Hennepin County commissioners on Thursday authorized an additional $204 million for the Southwest Corridor light-rail project, but their commitment was fraught with concern about the transit line’s climbing costs.
The funding infusion was required after Southwest’s budget recently surged to just over $2 billion due to the increased costs of labor, steel, fuel and other unanticipated cash outlays.
“The lift has gotten heavier,” said Jan Callison, commission chairwoman.
All told, Hennepin County is expected to contribute $801 million for Southwest, a portion of which will be paid with a half-cent transit sales tax. While the board approved the expenditure in theory on Thursday, members will consider funding the full amount after several key milestones are achieved this summer.
Still, the county’s new commitment to the state’s costliest public works project sends a powerful message to the Federal Transit Administration (FTA), which is expected to contribute $929 million toward the 14.5-mile rail line. The FTA will not contribute its share until it is assured that local partners are on board financially.
The Metropolitan Council, which will build and operate Southwest, is expected to apply for the federal grant in September and hopes it will be awarded in the first quarter of 2019. But there’s no guarantee that will happen.
Transit projects in Seattle; Santa Ana, Calif.; Durham, N.C., and the Bottineau Blue Line LRT in the Twin Cities are also vying for federal dollars.
The FTA will first conduct a financial and risk assessment of the project. One potential complication involves its contingency fund, which is now 14 percent of the overall cost, or $238 million. If that doesn’t pass muster with the FTA, the project’s price tag could go up again.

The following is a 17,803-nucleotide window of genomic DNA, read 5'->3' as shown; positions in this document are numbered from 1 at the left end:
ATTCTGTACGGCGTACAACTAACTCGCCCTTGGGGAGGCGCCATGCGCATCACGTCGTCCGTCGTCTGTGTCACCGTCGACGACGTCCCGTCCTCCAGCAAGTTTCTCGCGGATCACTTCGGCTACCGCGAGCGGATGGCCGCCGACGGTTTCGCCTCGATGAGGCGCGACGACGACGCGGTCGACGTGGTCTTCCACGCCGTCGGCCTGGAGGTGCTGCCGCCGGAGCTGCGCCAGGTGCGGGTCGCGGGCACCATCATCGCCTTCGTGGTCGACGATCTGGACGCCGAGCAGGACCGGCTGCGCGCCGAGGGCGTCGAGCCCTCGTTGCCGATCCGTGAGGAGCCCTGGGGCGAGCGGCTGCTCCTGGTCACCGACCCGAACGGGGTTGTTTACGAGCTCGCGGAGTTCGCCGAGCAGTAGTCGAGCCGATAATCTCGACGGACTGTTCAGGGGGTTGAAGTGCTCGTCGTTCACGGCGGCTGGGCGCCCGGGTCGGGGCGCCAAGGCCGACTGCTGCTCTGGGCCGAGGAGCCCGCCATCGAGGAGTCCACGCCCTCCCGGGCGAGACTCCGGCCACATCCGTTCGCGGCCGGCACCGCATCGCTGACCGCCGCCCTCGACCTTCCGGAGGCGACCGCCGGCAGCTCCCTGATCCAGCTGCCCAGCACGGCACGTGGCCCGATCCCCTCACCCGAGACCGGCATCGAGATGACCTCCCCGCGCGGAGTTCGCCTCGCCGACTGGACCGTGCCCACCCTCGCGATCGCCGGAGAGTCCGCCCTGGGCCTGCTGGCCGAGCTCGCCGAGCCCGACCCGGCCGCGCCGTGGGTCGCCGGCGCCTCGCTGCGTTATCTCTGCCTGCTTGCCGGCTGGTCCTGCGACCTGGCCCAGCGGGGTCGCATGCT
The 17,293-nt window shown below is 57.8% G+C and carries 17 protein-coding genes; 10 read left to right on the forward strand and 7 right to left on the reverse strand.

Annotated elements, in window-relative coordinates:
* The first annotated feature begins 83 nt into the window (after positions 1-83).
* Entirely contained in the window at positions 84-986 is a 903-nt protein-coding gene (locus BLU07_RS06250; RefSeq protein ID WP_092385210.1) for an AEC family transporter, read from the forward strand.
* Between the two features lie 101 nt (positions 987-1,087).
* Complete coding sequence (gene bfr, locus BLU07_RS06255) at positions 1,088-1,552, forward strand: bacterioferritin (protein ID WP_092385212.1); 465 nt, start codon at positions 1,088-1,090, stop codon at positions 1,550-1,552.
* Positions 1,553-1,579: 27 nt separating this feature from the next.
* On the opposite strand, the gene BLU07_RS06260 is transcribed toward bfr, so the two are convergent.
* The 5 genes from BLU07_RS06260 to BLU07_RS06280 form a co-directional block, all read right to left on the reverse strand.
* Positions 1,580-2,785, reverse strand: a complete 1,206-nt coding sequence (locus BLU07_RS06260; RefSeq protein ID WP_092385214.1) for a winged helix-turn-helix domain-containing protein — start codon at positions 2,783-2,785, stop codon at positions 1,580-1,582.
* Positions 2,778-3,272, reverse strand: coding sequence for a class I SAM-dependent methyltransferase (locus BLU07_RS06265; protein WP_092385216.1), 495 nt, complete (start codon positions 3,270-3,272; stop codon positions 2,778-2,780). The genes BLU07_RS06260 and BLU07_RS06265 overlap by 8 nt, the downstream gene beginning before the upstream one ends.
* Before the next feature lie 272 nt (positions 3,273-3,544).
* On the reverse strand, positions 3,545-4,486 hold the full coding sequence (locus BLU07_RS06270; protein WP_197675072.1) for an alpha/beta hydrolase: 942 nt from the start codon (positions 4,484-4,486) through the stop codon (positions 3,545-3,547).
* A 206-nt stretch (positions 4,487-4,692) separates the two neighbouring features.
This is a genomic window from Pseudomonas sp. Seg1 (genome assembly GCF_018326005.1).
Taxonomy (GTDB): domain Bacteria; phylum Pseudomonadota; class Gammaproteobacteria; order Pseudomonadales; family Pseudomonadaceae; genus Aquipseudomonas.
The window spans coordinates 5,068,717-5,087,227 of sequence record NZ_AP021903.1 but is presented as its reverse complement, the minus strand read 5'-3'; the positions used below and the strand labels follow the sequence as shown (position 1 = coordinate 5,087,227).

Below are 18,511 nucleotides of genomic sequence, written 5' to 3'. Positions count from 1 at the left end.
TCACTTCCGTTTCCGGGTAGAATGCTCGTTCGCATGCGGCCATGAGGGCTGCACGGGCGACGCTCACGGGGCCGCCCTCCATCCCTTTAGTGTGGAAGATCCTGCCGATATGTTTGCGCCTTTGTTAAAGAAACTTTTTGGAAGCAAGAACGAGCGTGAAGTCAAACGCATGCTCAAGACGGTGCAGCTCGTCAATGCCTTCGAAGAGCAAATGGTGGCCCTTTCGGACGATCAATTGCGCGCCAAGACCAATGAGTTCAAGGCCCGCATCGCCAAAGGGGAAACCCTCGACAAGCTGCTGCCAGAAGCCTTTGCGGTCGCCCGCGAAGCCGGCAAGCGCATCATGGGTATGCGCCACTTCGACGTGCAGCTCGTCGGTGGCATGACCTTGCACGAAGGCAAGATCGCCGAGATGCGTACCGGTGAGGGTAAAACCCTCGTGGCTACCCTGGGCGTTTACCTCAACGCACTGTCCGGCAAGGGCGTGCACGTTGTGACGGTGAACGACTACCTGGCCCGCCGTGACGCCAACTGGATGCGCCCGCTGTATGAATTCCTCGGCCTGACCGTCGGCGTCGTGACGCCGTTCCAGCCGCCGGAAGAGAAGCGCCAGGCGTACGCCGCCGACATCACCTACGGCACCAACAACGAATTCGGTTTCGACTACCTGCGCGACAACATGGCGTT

In the meantime, the Met Council has applied for a $187 million “letter of no prejudice” from the FTA — county money authorized up front for summer construction that could serve as a local match to federal dollars once the federal grant goes through.
Such a letter doesn’t guarantee full-bore funding from the federal government, but it is a sign that the FTA is leaning in that direction. The council hopes the loan will be awarded in July. There were nine such letters issued during building of the Green Line, which opened in 2014.
And then there’s the issue of construction bids. Two firms submitted bids of $799 million and $812 million, higher than those thrown out last year because they were too costly and “unresponsive.” The Met Council has until Aug. 1 to award the bid, but Southwest officials acknowledged Thursday the deadline may need to be extended.
“This project is just poorly managed” by the Met Council, said Commissioner Mike Opat, one of two commissioners opposed to the funding hike.
Commissioner Jeff Johnson, the second “no” vote, said Southwest won’t relieve traffic congestion “in any meaningful way and it’s a huge waste of constituents’ money.” The line would link downtown Minneapolis to Eden Prairie, with stops in St. Louis Park, Hopkins and Minnetonka. Service is slated to begin in 2023.
Commissioner Marion Green said the Met Council is “forcing the county’s hand” and appears to be “playing a game of chicken with the federal government.”
Even Commissioner Peter McLaughlin, a longtime transit advocate, said, “Delays are not our friend.” But he said light-rail is an important cog in the Twin Cities’ multimodal transportation network.
Other challenges facing the project include litigation and an application pending at the federal Surface Transportation Board related to agreements with railroads that share Southwest’s corridors. Also, data from a new vibrations study have prompted residents at the Calhoun Isles condominium complex to call for a reroute of the project outside of the Kenilworth corridor. The complex is located within feet of a tunnel planned for light-rail trains.
Five people spoke at the board meeting, and all were opposed to the funding increase.
“Anyone who looks at this project with fresh eyes and an open mind can see this is not an effective use of taxpayer dollars,” said Russell Palma, who lives at the Calhoun Isles complex. He characterized the public hearing as “window dressing for decisions that have already been made.”